Arthur Dobson, in 1867-68, opened up country in the Waimea and Motueka Valley, and surveyed a foot track over the Mt. Arthur Range. In April 1869 he was appointed District Engineer on the Nelson-West Coast goldfields with headquarters at Westport, and in 1871 he succeeded Blackett as Chief Surveyor for Nelson Province. The General Government appointed him Nelson District Engineer in 1875, and in this capacity he was in charge of all railway constructions in the area. As Chief Surveyor he was associated with Sir James Hector in exploring and mapping the Westport coalfields. In 1878 Arthur Dobson left Westport and joined his father in private practice in Christchurch. Their first undertaking was to mark out the road to the Rakaia bridge. They did engineering and survey work at Coalgate, Ashley township, and in the Heathcote Valley in 1879, and in 1880 undertook the Timaru water-supply works from the Pareora River to a reservoir west of the town and resurveyed an earlier scheme which had been unsuccessful. In 1884 he was employed for 13 months by the Public Works Department surveying the projected railway line from the main line near Waikari up the Hurunui and down the Taramakau to a place opposite Jackson.

By 1883 there was agitation afoot to link Canterbury and the West Coast by rail. C. Napier Bell surveyed the Arthur's Pass route, and Dobson the Hurunui, the Arthur's Pass route being chosen. An Act was passed authorising the Government to give payment in land to any substantial company which was formed to prosecute the work. The company was formed, and two financiers, Alan Scott of Christchurch, and Charles Fell of Nelson, together with Arthur Dobson, visited England in 1885 to raise capital for the Midland Railway Co. Edward Dobson, with his long experience in such matters, was called upon to advise on legal points involving title and occupation of land. On his return to New Zealand in September 1885 Arthur Dobson found little work awaiting him. He therefore went to Australia where he entered into partnership for the construction of Warrnambool breakwater designed by Sir John Coode. On the completion of this project he did survey work for the Victoria Railway Department. Dobson lost considerable money when a financial crisis closed all but two Victorian banks, and this misfortune led him in 1898 to return to New Zealand. He took over his father's office and was soon busy, first on water races in the Rakaia district, and then on land surveys. In June 1899 the Timaru Harbour Board engaged him to lay out a railway from the breakwater to the stone quarries, and later he reported on an abortive proposal to supply Christchurch with electricity from a scheme on the Waimakariri. In 1901 Dobson was appointed City Engineer in Christchurch, and held the post until 1921. There were 40 miles of streets when he began, and by the end of his service there were 175, while the population had doubled. He completed Sydenham Waterworks, and also began to tar seal the city streets. He built the Colombo Street and Fitzgerald Avenue bridges over the Avon, the Colombo Street bridge over the Heathcote, and also designed and supervised the construction of the bridge over the Waimakariri on the Great North Road.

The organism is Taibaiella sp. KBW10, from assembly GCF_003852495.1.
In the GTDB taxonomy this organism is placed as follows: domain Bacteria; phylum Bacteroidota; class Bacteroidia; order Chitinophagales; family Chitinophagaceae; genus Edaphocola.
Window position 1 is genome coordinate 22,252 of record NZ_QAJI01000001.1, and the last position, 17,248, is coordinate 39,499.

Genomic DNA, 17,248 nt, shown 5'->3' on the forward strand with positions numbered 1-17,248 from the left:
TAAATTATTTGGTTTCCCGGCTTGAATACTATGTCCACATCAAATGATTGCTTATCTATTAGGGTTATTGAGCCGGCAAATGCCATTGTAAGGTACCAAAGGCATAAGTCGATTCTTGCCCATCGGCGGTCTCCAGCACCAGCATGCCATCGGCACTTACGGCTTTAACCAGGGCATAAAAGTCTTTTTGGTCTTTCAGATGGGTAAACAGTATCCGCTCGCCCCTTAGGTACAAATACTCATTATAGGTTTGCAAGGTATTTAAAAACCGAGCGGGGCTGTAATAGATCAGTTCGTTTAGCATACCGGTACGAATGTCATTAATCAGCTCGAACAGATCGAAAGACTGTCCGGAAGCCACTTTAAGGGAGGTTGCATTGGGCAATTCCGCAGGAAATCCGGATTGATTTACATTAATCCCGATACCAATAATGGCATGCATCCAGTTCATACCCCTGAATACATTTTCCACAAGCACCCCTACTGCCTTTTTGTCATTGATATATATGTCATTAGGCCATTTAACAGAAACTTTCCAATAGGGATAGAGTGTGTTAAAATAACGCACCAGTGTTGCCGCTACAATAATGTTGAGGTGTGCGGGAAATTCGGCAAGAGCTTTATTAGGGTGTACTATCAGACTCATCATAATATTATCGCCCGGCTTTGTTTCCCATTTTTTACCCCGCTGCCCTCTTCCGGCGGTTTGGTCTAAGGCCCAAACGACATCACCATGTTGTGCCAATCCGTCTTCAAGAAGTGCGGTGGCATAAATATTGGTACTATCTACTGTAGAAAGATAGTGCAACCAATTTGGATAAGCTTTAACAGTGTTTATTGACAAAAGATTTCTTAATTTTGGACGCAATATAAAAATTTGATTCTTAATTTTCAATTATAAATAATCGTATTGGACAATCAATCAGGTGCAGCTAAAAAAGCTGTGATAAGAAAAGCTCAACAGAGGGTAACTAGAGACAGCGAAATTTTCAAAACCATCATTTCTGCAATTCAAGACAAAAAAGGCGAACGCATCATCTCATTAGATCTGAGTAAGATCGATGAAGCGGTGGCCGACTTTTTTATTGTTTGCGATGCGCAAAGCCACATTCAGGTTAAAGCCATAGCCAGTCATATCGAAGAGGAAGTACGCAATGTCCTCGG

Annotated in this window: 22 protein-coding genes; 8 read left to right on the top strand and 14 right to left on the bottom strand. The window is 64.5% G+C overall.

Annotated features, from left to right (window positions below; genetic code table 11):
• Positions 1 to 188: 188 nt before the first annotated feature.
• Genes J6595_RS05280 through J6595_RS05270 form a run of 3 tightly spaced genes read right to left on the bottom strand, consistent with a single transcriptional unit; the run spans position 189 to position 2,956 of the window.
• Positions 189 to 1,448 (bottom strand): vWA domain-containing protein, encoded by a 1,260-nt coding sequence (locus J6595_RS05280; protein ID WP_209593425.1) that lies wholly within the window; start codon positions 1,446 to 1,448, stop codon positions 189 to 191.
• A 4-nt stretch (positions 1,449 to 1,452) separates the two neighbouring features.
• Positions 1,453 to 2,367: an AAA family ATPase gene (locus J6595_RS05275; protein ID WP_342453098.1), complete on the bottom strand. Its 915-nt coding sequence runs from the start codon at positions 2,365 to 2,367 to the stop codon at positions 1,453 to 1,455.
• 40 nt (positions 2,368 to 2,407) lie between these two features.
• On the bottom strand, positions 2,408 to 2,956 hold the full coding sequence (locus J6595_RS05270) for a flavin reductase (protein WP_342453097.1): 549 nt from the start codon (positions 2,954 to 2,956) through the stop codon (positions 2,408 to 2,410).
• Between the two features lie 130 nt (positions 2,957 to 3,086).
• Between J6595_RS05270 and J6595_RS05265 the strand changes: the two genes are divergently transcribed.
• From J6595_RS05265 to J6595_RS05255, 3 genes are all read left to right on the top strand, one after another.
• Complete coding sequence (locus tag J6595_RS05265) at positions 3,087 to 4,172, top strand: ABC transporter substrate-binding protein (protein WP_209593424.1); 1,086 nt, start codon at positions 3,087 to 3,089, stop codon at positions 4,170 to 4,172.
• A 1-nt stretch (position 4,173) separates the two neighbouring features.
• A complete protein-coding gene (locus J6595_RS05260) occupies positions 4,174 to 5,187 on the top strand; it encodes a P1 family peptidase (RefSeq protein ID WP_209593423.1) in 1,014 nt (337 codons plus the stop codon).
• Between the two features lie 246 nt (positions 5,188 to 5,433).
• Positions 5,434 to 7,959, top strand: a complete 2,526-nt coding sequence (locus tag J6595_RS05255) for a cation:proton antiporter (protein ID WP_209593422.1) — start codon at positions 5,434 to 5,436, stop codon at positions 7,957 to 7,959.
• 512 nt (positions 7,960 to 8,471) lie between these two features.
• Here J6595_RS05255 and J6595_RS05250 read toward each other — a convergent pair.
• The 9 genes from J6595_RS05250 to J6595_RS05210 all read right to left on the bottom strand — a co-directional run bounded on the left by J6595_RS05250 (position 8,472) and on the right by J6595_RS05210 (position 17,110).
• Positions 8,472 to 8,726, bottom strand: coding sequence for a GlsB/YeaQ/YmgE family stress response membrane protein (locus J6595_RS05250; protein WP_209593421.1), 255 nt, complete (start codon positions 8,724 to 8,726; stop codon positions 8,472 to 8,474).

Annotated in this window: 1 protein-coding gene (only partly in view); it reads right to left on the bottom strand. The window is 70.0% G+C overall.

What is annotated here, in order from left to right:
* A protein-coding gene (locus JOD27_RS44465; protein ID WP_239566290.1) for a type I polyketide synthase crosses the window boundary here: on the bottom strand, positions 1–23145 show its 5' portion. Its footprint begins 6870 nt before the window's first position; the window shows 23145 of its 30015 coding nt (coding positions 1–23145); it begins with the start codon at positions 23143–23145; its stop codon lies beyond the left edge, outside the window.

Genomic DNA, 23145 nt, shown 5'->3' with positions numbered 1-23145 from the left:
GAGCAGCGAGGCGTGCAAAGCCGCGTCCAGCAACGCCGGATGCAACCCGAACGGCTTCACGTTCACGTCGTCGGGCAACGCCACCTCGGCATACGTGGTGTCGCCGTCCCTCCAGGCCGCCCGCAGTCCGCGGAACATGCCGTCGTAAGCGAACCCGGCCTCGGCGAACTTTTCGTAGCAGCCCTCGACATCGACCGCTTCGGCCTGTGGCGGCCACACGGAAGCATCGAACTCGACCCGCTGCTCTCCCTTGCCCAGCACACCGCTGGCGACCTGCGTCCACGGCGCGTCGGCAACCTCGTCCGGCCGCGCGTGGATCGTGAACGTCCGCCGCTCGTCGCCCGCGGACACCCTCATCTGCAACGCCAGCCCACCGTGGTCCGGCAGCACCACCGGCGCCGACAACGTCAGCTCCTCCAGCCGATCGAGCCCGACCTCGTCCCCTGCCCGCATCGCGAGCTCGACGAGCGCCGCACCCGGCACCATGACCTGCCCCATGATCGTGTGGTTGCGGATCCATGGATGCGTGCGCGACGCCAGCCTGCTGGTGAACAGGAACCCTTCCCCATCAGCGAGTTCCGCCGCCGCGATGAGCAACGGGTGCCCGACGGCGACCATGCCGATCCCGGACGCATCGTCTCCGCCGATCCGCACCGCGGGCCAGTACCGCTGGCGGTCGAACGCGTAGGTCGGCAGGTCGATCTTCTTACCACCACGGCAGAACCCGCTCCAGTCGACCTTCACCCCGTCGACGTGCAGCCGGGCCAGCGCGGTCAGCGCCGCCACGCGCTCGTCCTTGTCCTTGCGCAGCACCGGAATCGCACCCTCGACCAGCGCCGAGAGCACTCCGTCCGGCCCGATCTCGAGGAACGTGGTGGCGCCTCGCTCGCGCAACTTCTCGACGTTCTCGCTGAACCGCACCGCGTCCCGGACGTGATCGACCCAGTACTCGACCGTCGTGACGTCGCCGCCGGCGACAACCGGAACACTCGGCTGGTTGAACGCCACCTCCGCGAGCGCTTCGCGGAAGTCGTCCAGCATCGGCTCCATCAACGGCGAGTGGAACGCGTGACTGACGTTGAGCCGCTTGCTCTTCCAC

A tardy recognition of the Dobson family's services to New Zealand came in 1930, when Arthur, the senior survivor of the brothers, was knighted. He died on 5 March 1934, a man who had done much to open up the lands and resources of three provinces. He had come to Christchurch on the first ship, and yet lived to see the Lyttelton-Christchurch railway electrified. An obelisk by the road running westwards from Arthur's Pass stands today as a memorial to him.

His brother, Edward, was for some time manager of the Kaituna and Ahuriri properties of the Rhodes Brothers. He afterwards farmed on his own account at Okoroire, Waikato, and Te Aroha, and for 30 years was judge of stock at shows, his specialty being Friesians. Edward was regarded highly as a Maori scholar and an authority on Maori language. He died at Waipukurau in October 1934.

Both surviving brothers married. Arthur married on 20 November 1866, at Nelson, Eleanor, daughter of Henry Lewis, a surveyor on the Nelson Provincial staff. Edward (in 1884) married Beatrice, daughter of T. H. Potts of Governors Bay.

by Oliver Arthur Gillespie, M.B.E., M.M. (1895-1960), Author.

  • Reminiscences, Dobson, A. D. (1930)
  • Early New Zealand Engineers, Furkert, F. W. (1953)
  • Press (Christchurch), 1934 (Obit).